When I lived in Florida I spent most of my time photographing birds on the coast so I didn’t have many opportunities with Barred Owls and usually when I did see them they were nearly hidden in the understory and hanging Spanish Moss. In October of 2008 I spent a morning with a few of my friends at Lettuce Lake Park in Hillsborough County Florida and we wandered the boardwalk looking for birds to photograph. The weather was comfortable and the company was great.
We found this Barred Owl roosting on a moss covered branch near the Hillsborough River next to the boardwalk. It didn’t open its eyes often and the situation called for the use of fill flash which I really don’t care to use, on owls especially. We were patiently waiting for the times that the owl opened its eyes on its own.
But then another photographer walked up to our small group and started playing the calls of Barred Owls on his phone or an iPod. The guy kept playing the call over and over until the owl became visibly distressed and flew away. That guy robbed us all of more photos of the owl and none of us were pleased.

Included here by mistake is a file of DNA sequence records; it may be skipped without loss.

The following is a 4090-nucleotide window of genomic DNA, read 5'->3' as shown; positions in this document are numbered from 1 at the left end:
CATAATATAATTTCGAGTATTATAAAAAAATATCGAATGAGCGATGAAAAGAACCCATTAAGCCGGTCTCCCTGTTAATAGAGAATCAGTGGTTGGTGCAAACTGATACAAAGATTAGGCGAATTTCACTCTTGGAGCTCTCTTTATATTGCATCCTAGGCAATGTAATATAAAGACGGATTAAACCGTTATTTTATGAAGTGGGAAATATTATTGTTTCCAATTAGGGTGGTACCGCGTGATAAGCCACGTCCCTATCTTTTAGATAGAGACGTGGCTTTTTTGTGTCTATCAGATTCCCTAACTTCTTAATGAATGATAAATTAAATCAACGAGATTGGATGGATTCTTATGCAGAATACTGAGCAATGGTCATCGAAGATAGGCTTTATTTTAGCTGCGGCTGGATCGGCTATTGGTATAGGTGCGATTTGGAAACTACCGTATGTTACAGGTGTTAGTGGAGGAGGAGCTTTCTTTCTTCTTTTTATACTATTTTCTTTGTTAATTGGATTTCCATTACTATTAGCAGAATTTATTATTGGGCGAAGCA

I never use calls in the field and that is a matter of my own personal ethics because I feel that birds have a hard enough time in the wild without photographers manipulating them by the use of calls or baiting the subject. But there are photographers who will use the calls over and over again to draw the birds closer or to bring them into what I call an outdoor studio that has been set up to provide a perch and backdrop and they do this even during the breeding season.
The calls can bring birds out into the open where they are more visible to predators and they can cause birds on breeding territory to expend their precious energy looking for an invisible rival. The birds need every bit of energy they have to breed, brood and rear their young.
In my opinion the over use of recorded calls is selfish and shows little regard for the living subject.
There is never a time when the image is more important that the safety and well being of the subject.
We could have spent more time with this Barred Owl and it may have eventually moved to a better location for us to get photos but because of one person ticking off the owl we didn’t get that chance.